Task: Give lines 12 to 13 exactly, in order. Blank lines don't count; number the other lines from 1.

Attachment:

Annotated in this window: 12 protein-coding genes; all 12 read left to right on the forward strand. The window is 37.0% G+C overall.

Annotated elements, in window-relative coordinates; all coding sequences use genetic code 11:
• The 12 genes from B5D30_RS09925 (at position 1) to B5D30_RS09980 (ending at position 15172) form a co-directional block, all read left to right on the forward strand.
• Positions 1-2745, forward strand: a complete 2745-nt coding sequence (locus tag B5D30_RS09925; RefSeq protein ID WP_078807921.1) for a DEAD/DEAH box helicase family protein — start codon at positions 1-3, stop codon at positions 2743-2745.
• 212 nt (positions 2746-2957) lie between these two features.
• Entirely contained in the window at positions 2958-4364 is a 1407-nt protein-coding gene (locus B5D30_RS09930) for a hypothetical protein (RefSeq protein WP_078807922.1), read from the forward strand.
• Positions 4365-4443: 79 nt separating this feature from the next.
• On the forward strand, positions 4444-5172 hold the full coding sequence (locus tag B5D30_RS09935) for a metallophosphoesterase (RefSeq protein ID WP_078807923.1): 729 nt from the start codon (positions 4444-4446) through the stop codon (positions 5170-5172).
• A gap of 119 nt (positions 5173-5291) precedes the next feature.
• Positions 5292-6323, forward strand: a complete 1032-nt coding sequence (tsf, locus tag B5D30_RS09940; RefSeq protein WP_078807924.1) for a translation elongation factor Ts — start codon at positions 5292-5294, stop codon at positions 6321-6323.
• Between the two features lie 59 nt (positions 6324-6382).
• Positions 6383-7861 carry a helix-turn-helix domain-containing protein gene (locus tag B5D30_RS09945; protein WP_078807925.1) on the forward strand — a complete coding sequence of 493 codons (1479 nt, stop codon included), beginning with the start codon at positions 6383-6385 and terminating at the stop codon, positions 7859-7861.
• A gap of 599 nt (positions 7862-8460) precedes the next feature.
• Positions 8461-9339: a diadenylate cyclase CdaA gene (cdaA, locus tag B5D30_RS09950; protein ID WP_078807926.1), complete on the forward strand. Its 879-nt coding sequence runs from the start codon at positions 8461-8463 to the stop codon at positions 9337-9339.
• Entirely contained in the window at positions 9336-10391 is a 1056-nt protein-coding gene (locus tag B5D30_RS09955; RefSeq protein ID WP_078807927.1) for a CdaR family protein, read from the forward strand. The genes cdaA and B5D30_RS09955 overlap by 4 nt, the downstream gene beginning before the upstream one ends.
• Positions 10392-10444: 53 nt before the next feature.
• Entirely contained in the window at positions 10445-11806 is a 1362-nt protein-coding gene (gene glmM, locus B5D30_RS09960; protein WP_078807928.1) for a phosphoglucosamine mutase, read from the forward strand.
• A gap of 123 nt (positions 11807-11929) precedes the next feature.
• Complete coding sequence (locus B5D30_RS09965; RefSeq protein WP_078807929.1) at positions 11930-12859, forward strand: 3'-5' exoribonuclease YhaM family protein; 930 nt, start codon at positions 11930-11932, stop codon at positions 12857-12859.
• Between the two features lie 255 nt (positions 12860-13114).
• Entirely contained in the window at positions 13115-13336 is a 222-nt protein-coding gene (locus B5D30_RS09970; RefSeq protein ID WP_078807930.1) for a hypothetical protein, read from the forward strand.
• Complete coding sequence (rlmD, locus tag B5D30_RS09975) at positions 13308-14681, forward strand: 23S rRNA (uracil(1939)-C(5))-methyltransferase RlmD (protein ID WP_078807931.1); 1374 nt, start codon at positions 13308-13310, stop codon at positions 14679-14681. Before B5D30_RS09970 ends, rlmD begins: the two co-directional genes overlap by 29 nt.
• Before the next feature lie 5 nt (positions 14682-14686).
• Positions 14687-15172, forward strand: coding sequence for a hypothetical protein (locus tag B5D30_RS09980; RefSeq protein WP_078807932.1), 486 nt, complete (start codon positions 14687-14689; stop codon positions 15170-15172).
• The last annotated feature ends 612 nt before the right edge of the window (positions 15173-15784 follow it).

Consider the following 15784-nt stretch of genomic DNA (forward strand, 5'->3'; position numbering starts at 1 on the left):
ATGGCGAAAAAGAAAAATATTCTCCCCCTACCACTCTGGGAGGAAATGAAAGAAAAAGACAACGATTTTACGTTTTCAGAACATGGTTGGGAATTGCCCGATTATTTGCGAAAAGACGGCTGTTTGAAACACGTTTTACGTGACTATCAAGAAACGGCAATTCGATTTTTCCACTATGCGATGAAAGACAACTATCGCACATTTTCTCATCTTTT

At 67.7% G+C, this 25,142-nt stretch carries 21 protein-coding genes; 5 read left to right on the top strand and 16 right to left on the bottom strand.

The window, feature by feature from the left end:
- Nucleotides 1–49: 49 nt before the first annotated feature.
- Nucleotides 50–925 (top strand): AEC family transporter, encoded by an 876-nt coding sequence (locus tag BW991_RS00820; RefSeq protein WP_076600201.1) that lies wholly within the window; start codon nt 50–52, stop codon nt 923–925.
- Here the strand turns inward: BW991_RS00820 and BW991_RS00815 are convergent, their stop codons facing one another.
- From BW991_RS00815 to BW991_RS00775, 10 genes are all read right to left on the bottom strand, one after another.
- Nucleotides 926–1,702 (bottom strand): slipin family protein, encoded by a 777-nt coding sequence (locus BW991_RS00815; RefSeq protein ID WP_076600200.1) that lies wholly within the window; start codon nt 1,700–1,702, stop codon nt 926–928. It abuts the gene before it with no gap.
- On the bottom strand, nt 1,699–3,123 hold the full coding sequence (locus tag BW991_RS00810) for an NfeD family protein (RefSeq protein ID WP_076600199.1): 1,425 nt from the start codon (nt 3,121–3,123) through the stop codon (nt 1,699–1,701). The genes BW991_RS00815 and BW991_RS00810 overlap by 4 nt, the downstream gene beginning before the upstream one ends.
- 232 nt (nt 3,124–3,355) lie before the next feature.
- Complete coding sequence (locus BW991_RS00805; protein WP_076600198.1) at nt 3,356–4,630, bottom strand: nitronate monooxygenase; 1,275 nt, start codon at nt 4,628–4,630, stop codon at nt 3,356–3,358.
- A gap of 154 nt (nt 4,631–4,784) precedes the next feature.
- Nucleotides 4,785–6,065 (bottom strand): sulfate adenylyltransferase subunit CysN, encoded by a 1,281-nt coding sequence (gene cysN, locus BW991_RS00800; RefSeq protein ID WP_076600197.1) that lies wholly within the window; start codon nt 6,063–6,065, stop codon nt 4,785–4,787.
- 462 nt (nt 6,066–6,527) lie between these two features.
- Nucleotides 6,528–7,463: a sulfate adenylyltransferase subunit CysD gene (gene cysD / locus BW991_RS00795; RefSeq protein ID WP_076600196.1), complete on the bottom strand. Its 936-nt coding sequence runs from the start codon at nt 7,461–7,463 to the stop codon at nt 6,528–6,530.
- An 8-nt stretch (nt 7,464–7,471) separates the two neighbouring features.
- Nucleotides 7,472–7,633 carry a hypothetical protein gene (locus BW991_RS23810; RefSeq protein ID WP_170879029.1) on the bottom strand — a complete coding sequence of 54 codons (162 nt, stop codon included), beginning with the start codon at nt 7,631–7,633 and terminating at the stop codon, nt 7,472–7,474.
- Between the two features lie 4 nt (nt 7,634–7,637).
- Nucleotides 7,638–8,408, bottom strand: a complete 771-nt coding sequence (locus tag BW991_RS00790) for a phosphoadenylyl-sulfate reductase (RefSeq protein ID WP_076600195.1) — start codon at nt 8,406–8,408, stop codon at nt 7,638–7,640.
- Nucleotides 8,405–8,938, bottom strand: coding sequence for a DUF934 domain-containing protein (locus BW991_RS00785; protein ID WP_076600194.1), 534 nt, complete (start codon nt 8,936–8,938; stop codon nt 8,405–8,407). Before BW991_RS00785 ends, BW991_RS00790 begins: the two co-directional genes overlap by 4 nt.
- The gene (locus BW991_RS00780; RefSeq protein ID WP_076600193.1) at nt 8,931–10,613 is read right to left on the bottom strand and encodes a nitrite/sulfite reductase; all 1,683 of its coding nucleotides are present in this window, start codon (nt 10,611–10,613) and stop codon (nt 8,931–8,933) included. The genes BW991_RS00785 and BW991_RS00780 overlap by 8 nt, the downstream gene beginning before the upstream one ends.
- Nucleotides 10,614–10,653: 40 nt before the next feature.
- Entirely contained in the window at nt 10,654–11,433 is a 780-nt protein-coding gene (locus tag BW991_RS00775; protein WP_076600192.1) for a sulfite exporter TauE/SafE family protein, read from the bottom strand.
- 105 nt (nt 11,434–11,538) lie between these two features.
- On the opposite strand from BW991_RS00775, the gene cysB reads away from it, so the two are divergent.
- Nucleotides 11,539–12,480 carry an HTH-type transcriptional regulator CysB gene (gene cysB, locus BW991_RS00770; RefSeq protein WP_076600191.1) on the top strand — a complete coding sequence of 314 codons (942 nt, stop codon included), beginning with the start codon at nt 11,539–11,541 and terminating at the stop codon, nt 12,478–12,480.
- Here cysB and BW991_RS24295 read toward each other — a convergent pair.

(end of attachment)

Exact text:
• Positions 6383-7861 carry a helix-turn-helix domain-containing protein gene (locus tag B5D30_RS09945; protein WP_078807925.1) on the forward strand — a complete coding sequence of 493 codons (1479 nt, stop codon included), beginning with the start codon at positions 6383-6385 and terminating at the stop codon, positions 7859-7861.
• A gap of 599 nt (positions 7862-8460) precedes the next feature.